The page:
A first thought is usually, "Why not just train to failure?". As far as energetics are concerned, yes, going to failure, and even beyond would cause a high sustained ATP turnover. However, if prudence is not used, there may be a price to pay. Both short term, and long term. For short term, failure training and sustained high frequency type contractions may cause failure more in the neural part of the EC (excitation contraction) systems. More specifically, failure may lie in the local propagation of the neural signals (23). Further, it may cause a lengthy recovery period (24). What this means, is your muscles may be long recovered and ready to go before your local neural system is up to performing those types of contractions with any meaningful intensity again. For long term, over-doing 'ultra high effort training, may also induce a mental toll. This may cause an overtraining of the CNS and systemic factors. Symptoms such as those found with depression may become evident. Loss of appetite, loss of desire, etc. This is not to say one should avoid training hard, or avoid pushing themselves. Caution and intelligent planning/monitoring of recovery factors is recommended (11,12,24).


How do we know that energetics are even a viable marker? First, studies using occlusion have found rapid increases in size and strength, with very low resistance (6,7). The fatigue induced from the lack of blood flow, causes the muscles to reach full recruitment and high levels of rate coding with very low whole muscle tension. Damage, or micro-trauma is low to non-existant but marked hypertrophy is still evident. Further, what was once thought to be damage from high intensity contractions, is now seen to be more of the remodeling process anyway (13). The smeared Z lines found in disrupted muscle cells, are much more evident several days after exercise. If damage from the contractions were causing this, they would be seen immediately. Since their prominence is greater days afterwards, it shows the process of recovery has caused this rather than the acute effects of exercise. Why is this important? This effect (smeared Z lines) is sometimes, but not always, in accordance with DOMS. One of the best explanations of DOMS, describes the effects stemming from high intra-cellular calcium concentrations initiating the process, and the time course of the immune system following the time course of the soreness (15). High peak tension, eccentrics, and many other aspects of training, including high frequency contractions, can increase intra-cellular calcium concentrations through various means (3). We've all experienced increased levels of DOMS with higher levels of intensity and/or the volume of exercise. Obviously, both of these applications (intensity and volume) are increasing the stimulation of the remodeling process.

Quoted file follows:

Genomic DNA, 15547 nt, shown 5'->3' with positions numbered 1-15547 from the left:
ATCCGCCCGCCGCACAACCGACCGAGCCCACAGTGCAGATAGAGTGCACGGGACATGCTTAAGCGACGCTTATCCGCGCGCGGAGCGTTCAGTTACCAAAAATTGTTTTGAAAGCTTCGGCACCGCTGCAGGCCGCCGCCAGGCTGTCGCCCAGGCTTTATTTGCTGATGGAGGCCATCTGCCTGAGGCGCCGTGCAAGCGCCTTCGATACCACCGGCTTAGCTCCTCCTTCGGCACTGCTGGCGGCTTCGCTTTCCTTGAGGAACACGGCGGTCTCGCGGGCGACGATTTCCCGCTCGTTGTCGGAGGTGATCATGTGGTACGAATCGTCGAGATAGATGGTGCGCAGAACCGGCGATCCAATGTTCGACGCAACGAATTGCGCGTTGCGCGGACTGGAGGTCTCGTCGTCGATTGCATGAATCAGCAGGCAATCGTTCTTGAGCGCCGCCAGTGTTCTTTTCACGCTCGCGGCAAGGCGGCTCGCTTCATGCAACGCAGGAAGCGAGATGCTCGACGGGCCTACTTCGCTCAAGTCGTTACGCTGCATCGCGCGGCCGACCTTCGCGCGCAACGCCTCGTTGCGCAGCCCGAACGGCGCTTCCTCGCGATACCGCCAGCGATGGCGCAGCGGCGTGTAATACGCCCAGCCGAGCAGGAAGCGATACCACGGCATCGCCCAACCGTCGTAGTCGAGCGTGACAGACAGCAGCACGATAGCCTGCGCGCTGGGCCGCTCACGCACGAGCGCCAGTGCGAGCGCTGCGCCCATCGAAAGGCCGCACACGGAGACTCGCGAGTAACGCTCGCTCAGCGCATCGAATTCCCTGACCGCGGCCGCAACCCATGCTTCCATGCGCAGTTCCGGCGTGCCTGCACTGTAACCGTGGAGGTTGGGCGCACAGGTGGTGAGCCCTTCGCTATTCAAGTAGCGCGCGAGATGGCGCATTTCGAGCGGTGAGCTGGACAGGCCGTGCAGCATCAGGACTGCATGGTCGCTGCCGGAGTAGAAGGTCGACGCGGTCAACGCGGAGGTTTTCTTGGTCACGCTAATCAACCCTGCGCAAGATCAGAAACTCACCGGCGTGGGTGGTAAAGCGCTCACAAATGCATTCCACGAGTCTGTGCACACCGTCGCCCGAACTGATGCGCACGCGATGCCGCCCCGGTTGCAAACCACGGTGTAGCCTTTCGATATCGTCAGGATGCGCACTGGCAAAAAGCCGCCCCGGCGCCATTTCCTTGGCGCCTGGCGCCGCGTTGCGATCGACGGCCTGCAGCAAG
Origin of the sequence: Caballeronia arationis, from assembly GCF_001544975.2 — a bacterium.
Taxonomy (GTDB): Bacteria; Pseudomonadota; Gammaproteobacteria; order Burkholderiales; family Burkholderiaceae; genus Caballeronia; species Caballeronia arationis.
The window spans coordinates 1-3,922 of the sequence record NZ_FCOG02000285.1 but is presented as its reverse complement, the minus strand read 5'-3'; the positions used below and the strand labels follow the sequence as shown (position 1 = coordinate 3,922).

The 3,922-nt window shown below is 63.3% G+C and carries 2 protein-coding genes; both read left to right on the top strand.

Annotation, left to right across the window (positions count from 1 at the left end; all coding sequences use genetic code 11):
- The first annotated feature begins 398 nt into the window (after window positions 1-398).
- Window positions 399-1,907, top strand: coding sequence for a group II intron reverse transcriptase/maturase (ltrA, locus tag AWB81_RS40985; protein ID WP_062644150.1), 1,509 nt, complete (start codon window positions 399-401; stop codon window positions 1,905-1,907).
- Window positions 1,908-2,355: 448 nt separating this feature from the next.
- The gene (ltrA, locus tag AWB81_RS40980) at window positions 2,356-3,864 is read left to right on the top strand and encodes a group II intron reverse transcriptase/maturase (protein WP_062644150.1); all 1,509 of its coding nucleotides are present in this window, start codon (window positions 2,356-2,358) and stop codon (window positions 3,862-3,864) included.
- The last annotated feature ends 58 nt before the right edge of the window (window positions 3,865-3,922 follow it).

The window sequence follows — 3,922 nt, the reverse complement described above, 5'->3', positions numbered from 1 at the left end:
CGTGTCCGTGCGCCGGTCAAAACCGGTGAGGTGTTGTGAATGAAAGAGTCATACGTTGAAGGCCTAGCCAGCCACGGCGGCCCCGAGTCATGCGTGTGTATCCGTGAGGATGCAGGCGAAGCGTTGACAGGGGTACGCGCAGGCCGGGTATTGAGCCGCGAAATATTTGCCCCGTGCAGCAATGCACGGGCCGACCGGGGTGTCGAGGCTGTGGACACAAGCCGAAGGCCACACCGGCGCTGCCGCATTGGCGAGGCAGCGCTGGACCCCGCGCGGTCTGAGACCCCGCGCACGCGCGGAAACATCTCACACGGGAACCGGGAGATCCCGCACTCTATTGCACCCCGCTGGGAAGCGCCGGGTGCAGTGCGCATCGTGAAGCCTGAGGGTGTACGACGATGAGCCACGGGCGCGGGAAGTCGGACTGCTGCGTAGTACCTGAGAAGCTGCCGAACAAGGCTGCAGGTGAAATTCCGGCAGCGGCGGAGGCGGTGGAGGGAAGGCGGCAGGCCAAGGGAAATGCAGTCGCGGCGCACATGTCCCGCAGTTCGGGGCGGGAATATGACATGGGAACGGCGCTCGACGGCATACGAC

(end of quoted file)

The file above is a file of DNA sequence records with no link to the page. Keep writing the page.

A final point is concerning a measurement variable, termed TTI (Tension Time Integral), where the average true tension is computated (4,5), and is directly proportional to the energetic cost of a contraction. Even tension signaling factors, such as P70sk (70-kDa ribosomal S6 kinase, an important marker for hypertrophy) (9,10) can be tracked by calculating the TTI of the contractions. One can then extrapolate, that ATP turnover (the energetic cost/time) is proportional to the stimulation induced by resistance based contractions (5,6,7,8,21).

Means To an End

What your seeking, is protein upregulation. Your means is through an application of external resistance that will induce full recruitment and higher levels of rate coding. These factors have been shown to induce a hypertrophic effect. Whether synthesis levels increase beyond degradation levels depends mostly on genetics, recovery factors and proper nutrient timing.


Visit Ron Sower's HIT and Abbreviated Forum
Visit the HIT and Abbreviated Forum!

Visit The WeighTrainer
Where Training Science Meets Training Reality
"Where Training Science Meets Training Reality"